Focusing on accessibility and equality, I realized that most of the people visiting art museums are non-disabled. This sparked the question - why are only few disabled people enjoying exhibitions? What are the hurdles for them to visit?
People with disabilities describe outside of their homes as a “jungle.” While disabled people should not be discriminated to cultural and leisure life, even stated by the UN, in reality, there numerous hurdles for the disabled to enjoy cultural life. Only 3% of disabled people attend art events, compared to 78.3% of the non-disabled audience.
📝 Phase 1: Deck research
According to Korean cultural government research, the number of registered disabled people in Korea is steadily increasing, and half of them are physically disabled. People with physical disabilities show significantly low participation in cultural activities compared to non-disabled people by 35.8% gap. Furthermore, while 78.3% of non-disabled population visits art events, only 3% of disabled shows viewing rate of exhibitions.
While several museums provide disability facilities for the disabled users, it is difficult to find the information as it makes multiple steps for a user to check the disability facilities.
While 78.3% of non-disabled population visits art events, only 3% of disabled shows viewing rate of exhibitions. Moreover, while 38% of disabled people desire for artistic activities, only 18.1% of them participate.
36% of disabled people said public transportation is difficult to use. Furthermore, 63.4% of users answered that subway is their main transportation tool.
It is difficult to pre-check whether the museum is equipped with disability facilities. It takes extra effort for disabled people to search the information.
The main tab curates exhibitions to motivate the user to visit. Exhibitions are recommended based on location, gallery, trendiness, and categories. This aims to familiarize users with art and design culture.
With general information, the detail page highlights disability services, reviews, and navigation catered to disabled users. This aims to help users to find accessibility information fast and simply.
To reduce the burden of traveling, the location tab highlights exhibitions there are close to the user's location. This aims to save time and energy to find art exhibitions in users' lives.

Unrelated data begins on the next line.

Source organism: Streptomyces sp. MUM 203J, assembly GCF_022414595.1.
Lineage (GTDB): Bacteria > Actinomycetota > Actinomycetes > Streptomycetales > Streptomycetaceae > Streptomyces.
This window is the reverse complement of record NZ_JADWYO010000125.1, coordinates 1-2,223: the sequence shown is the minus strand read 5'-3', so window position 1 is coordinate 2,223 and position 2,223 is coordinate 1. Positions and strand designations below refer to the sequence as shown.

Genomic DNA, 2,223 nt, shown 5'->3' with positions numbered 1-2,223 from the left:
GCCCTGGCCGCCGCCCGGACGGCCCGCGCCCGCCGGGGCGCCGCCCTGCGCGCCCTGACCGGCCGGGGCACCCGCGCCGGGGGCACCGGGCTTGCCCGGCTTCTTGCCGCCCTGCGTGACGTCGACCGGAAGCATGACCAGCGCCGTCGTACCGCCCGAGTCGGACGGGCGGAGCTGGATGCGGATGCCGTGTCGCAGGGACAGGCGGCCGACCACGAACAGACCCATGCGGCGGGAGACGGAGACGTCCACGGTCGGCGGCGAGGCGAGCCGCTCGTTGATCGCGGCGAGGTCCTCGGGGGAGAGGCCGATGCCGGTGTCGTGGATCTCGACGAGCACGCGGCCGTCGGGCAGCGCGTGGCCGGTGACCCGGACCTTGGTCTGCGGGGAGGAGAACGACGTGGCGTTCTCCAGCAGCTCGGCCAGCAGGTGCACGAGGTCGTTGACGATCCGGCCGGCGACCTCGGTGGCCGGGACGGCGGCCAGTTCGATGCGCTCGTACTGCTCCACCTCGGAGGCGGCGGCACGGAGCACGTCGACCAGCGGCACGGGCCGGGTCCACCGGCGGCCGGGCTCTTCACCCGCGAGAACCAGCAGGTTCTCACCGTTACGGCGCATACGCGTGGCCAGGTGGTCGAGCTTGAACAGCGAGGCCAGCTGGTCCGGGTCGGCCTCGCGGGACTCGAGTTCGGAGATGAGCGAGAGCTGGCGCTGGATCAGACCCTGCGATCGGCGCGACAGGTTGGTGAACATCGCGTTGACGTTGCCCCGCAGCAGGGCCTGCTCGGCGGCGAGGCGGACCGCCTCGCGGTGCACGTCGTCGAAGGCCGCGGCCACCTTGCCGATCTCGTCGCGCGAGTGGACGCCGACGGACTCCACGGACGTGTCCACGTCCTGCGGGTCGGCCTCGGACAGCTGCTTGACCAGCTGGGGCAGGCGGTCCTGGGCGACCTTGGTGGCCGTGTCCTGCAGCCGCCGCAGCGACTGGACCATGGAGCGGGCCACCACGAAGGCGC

The navigation feature provides customized public transportation guidance and taxi reservation services for physically disabled users. It highlights the subway exit with elevator, disability facilities inside the station, and the number of times to lift the wheelchair.
The saved tab manages exhibitions and museums that the user is interested in. The museum detail page allows users to check current exhibitions, disability facilities, directions, and indoor AR navigation features.
AR camera provides indoor navigation to help a user find disability facilities inside the museum. Users can easily navigate through the buildings to find disability facilities with mobile cameras.
The feed tab highlights the exhibition experience of other users and introduces the link to the exhibition. Also, the review and reservation tab allows users to manage their reviews and analyze their previous visits.
The feature cut production time by 73% to about 4 minutes; more exhibition check-outs accepted; overall increase in disabled user’s exhibition visits; more time saving for users and money for galleries.
Public transportation experience is different between disabled people and non-disabled people. Based on their completely different experience, I learned how to rethink a current design to accommodate users’ needs.
This project started with my daily thinkings of how the situation would be tougher for disabled people. With this mindset, I was able to discover their pinpoints and needs.
During the pandemic, it was difficult for me to meet physically disabled people in person nor find them for interview / user-testing. User-testing is great to validate my design concepts and decisions, and I regret not having the opportunity to find the target user around me. If I have more time, I would like to find physically disabled people around me, conduct an interview, and validate my points.
Based on my research and observation, disabled people rely on digital devices for their navigation as it is hard to find public signage while sitting in a wheelchair. I would like to further design tools for AR indoor navigation to help the user from the exhibition beginning to the end.